Thursday, May 14, 2009

LCCI budget proposals: Telecom sector demands withdrawal of SIM card sale activation tax, cut in FED.…

Pin It MUHAMMAD RIAZ LAHORE (May 14 2009): The withdrawal of activation tax of Rs 500, being charged at the time of sale of SIM card, and reduction in taxes like federal excise duty will help in further growth of telecom services to the under-served people of Pakistan, besides giving a boost to government revenue.

At present, the government is charging 21 percent taxes in the shape of federal excise duty, which should be decreased to 16 percent, so as to bring down them at par with other industrial/service sector. All previous trends favour reduction in the mobile activation tax, and past experience of lowering this tax not only shows an increase in cellular penetration level but also in the overall taxation revenues to the government.

The Lahore Chamber of Commerce and Industry has claimed this in its 2009-10 budget proposals, submitted to the government, in consultation with representatives of the telecom sector. It is because of the fact that the saving caused by lowering activation charges were ploughed backed into network expansions and provision of more affordable services to the consumers, resulting in increased coverage, penetration and usage.

The combined effect was a consistent increase in tax revenues for the national exchequer. The cellular mobile industry is of the view that taxes are inequitable and hinder the mobile penetration in the country. The mobile companies in many regions of the world have not enjoyed the phenomenal subscriber growth that was witnessed in Pakistan, propelling the telecom sector to the stature of a powerhouse in a short span of time.

After subsequent deregulation and investor-friendly policies of the government, the country is now witnessing a highly competitive market, where telecom services are accessible to all. Despite mobile penetration of 55 percent, there is still great potential to be capitalised upon in this market.

It must be noted that the overall environment has changed significantly during the last five years where aggressive competition within the industry has translated into benefits for the overall consumers and economy of Pakistan. Coupled with the positive financial contributions that the industry is making towards the economy as a whole, no doubt, have come a long way in connecting the unconnected people of Pakistan.

With 89 million people connected to date and tele-density at 60 percent Pakistan stands well above other regional markets. Total of Rs 278,459 million in revenue was generated by the telecom industry in 2007-08, which had a major impact on the economy of Pakistan.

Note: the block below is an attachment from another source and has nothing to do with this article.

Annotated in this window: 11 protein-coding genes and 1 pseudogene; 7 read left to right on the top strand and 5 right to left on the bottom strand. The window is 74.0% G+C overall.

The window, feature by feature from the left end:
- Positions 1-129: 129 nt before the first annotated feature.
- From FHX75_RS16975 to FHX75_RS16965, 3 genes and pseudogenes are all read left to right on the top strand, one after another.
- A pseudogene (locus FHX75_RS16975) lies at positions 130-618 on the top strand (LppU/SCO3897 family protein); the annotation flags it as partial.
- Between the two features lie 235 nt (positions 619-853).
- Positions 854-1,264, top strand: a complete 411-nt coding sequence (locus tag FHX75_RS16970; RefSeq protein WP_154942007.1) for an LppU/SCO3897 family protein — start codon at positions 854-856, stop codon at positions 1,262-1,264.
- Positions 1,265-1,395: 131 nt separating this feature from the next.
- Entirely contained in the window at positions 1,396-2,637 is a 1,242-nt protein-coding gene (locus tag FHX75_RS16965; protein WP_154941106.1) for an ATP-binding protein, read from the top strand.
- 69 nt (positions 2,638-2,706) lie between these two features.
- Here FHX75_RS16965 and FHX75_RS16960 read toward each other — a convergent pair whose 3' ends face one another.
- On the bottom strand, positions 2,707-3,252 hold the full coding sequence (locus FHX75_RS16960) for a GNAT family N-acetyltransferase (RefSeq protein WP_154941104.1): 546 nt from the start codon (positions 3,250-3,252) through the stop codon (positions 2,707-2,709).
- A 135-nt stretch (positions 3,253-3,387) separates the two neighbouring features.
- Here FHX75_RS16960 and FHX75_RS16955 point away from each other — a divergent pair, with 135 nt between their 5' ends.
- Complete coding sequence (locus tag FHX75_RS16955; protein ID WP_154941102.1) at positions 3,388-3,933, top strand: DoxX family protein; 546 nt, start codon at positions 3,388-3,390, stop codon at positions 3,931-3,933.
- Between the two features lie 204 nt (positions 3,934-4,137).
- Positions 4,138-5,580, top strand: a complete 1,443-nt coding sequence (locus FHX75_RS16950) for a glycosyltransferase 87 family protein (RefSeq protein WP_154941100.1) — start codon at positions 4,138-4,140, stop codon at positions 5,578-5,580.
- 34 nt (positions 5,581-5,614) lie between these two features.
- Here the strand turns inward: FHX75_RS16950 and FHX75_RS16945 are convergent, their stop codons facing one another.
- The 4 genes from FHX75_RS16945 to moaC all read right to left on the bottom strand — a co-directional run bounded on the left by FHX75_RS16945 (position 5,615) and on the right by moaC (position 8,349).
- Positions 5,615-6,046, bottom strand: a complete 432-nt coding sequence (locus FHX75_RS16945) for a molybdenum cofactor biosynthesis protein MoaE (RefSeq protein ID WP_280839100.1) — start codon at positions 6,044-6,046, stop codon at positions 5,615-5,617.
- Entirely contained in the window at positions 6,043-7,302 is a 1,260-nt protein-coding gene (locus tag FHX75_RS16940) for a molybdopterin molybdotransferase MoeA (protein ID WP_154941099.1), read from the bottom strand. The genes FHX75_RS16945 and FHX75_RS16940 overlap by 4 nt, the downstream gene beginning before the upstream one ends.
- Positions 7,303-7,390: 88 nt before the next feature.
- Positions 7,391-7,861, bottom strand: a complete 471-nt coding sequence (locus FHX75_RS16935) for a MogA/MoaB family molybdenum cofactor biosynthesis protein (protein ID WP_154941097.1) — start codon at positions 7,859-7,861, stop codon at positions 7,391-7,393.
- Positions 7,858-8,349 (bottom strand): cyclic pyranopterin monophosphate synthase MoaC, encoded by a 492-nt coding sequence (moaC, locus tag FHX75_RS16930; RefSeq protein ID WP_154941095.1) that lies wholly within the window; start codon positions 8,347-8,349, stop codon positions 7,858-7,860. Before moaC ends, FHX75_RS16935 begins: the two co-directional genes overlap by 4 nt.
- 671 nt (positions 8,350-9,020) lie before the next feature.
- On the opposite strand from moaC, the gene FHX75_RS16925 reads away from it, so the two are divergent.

The sector is also currently contributing 2 percent out of the 7 percent of GDP in 2006-07 and more than $6 billion were invested in Pakistan in last few years in telecom industry through foreign direct investment, making it a major driver of economic growth. This remains the sole sector within the economy to have received such a substantial investment, making it 27.92 percent of the overall FDI in 2007-08.

The industry has urged the government to keep up its investor-friendly policies to sustain this tremendous rate of progress. It is worth mentioning that the rapid increase in penetration and tax revenues has been made possible to a large extent by the subsidisation of activation charges by the cellular operators.

The industry believes that further reduction in activation charges will drive tax revenues higher in part due to greater mobile penetration and use, but more significantly due to the multiplier effect on the GDP. The Deloitte survey of a significant sample of the international markets suggests that 10 percent increase in mobile penetration can increase GDP by 1.2 percent.

This is attributed to supply side impact, productivity increases and intangible benefits to the economy. Taking necessary steps that would increase mobile penetration should, therefore, be a cornerstone of the government economic policy.

The analysis based on projections suggests that elimination of activation tax will keep tax revenues on a growing path. It will also align telecom taxation in Pakistan with the best international practices. In its study, Deloitte states that proportion of tax in the Total Cost of Mobile Ownership (TCMO) in Pakistan is higher in comparison with the regional benchmarks.

In case the activation charges are not subsidised by the operators, the cellular consumer in Pakistan would pay the highest in taxes as a percentage of TCMO in comparisons with others in the Asia Pacific region. This becomes particularly vivid, given that Pakistan is among only 16 countries out of 102 surveyed that impose mobile-specific taxation as at the time of new subscription.

The general sales tax and federal excise duty levied on various cellular services were also enhanced from 15 percent to 21 percent, instead of 16 percent for other sectors. These taxes are applied on all services--phone calls, Short Massaging Services (SMS), Multi Media Message (MMS), Internet, and mobile TV.

It is also pertinent to mention that the government is also thinking to impose additional FED from 3 to 5 percent on import of mobiles which would also impact the growth of the cellular industry in Pakistan. Pakistan is among the countries where the mobile phone users are paying the highest taxes on the use of telecommunication services in the region.

According to a recently published report covering the Saarc countries, Pakistani consumers are paying 33 percent taxes, whereas Indian consumers are paying 12.40 percent. The report says that tax ratio is 15 percent in Bangladesh, 17.50 percent in Sri Lanka and 23 percent in Nepal.

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